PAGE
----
Bonn: German Development Institute / Deutsches Institut für Entwicklungspolitik (DIE) (The Current Column of 31 October 2016)
Bonn, 31 October 2016. The emerging economies are weakening. The “new normal” state of China’s economy is significantly less dynamic and the country is notably regressing at political level. Brazil has been paralysed in domestic policy terms for months and has just experienced its most severe recession in a long time. The South African economy is stagnating and the nation’s democratic institutions are being undermined by nepotism. The coup in Turkey has rocked the country to the core in domestic-policy and economic terms, and the list could go on and on. And these are supposed to be “rising powers”?!
For a country to increase its influence in global policy, it requires two essential things: the will and the ability to act on the global stage. Emerging powers represent a social category and do not have an absolute size. It would be naive to think that their rise to global significance is an uninterrupted success story. Consequently, neither economic nor political crises are a direct “exclusion criterion”.
However, after the boom years, it became clear that there were different categories of emerging power. China and India will continue to be globally significant in future due to their size alone. This means that growth and slower economic development alike have an impact on the world economy. China and India are needed now and in future, be it for solving problems in the global economy, for addressing all sustainability issues affecting planetary boundaries, or for shaping peace and security processes beyond their own regions. Whether we always like it or not, the actions and inaction of these two nations have larger ramifications. China and India are established powers, and there is no going back to the 20th Century, for them or for us.
We only consider states smaller in size than China and India to be “rising powers” if they are becoming increasingly important in resolving global issues. The main need within international cooperation is for states to make national contributions to providing global public goods. Agenda 2030, with its universal Sustainable Development Goals, is striving to achieve this across a broad range of topics. But what does the reality look like? The discussion about changes in the balance of power must not be restricted to economic growth, but should, for instance, also consider each country’s CO2 emissions and achievements in fighting poverty. Conversely, states may have great potential for conflict, thereby themselves constituting a significant global problem. But this does not automatically make them “emerging powers". Barely anyone would see the self-isolating North Korea in this category, even though it is an atomic power.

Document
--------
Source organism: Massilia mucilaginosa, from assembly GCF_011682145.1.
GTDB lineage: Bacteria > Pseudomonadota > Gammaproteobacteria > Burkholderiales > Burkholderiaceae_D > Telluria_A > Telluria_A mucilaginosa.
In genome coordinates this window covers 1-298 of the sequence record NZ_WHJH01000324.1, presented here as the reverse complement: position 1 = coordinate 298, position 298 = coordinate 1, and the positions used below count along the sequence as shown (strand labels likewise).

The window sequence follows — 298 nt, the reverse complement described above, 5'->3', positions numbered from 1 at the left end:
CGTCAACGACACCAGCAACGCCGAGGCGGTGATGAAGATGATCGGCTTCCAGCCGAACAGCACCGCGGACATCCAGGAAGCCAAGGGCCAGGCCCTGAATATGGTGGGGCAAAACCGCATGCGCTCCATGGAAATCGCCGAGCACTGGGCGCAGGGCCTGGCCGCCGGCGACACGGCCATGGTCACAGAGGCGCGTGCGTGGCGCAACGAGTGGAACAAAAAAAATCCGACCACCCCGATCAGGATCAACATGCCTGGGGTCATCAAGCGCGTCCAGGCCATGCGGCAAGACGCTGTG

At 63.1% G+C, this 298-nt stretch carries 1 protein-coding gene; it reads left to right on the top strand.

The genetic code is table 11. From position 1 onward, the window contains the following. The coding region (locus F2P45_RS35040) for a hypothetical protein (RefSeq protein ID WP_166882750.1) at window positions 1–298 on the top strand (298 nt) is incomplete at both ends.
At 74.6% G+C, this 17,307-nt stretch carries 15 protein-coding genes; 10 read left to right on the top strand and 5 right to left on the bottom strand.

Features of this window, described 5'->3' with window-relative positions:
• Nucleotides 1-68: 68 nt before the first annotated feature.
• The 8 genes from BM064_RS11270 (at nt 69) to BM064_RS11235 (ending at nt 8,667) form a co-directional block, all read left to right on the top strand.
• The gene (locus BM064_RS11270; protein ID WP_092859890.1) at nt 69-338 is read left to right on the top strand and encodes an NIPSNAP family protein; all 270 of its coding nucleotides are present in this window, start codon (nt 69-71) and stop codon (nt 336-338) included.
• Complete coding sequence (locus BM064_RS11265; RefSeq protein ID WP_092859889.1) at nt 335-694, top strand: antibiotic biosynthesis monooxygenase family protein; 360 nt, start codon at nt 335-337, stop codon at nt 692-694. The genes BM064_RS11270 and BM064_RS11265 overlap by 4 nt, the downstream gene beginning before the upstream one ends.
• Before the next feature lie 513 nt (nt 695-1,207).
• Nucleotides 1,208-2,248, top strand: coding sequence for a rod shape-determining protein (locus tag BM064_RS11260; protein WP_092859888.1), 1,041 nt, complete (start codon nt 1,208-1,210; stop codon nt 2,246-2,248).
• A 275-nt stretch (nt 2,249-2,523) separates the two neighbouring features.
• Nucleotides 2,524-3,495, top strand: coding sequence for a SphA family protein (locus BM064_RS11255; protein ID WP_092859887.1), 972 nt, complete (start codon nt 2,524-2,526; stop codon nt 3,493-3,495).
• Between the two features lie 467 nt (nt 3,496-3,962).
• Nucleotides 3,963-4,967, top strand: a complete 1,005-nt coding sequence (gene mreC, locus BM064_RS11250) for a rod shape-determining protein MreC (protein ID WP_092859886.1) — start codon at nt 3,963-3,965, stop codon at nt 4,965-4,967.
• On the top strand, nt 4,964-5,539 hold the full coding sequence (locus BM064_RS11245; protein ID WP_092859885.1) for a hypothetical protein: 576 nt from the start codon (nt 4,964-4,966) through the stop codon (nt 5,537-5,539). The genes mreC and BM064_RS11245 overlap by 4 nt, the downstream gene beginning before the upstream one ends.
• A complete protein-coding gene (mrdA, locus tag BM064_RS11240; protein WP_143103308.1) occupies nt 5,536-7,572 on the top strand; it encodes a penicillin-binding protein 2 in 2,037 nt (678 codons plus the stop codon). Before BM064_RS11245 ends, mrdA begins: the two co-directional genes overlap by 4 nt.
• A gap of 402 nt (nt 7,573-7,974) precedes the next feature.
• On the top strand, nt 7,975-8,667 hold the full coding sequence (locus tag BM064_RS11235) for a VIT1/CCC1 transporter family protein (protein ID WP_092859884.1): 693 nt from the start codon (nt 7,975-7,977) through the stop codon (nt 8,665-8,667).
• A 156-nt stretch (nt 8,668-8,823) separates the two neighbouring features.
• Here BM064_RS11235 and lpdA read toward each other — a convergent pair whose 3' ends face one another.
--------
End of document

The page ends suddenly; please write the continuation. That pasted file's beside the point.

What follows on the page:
States such as Brazil, Indonesia, Mexico, Pakistan, Nigeria, Ethiopia and Egypt each have large populations, but we would not consider every one of these countries an “risingpower”. When viewed individually, they are not necessarily indispensable when it comes to solving global problems. And this despite the significance they each have in their own regions, especially with regard to a range of issues such as regional security and biodiversity, as well as in relation to the (in some cases lack of) progress made in reducing absolute poverty within their own borders. Ethiopia, for instance, boasts impressive annual growth of over 10 per cent and is also influential in regional security policy. However, this has not (yet) given rise to a clear will or greater ability on its part to play a diplomatic or economic role beyond its own region.
South Africa illustrates this key difference in another way. While the country admittedly is barely experiencing any economic growth and has a growing number of political problems, it clearly also has a will to engage in global forums such as the World Trade Organization, the G20 and BRICS. And this will is also linked to ability: South Africa has an effective state capable of putting plans into effect.
It is true that the emerging economies, especially the BRICS countries, but Turkey as well for example, are becoming weaker and their rise is not without incident. But we should not make the mistake of believing that rising powers will remain at that level. In actual fact, economic risks pose a risk to their recognition as emerging powers, as their long-term ability to act globally will diminish without an economic basis and international networking. And yet we already need these risingpowers as key partners. As such, we should deal with them as equal partners rather than writing them off.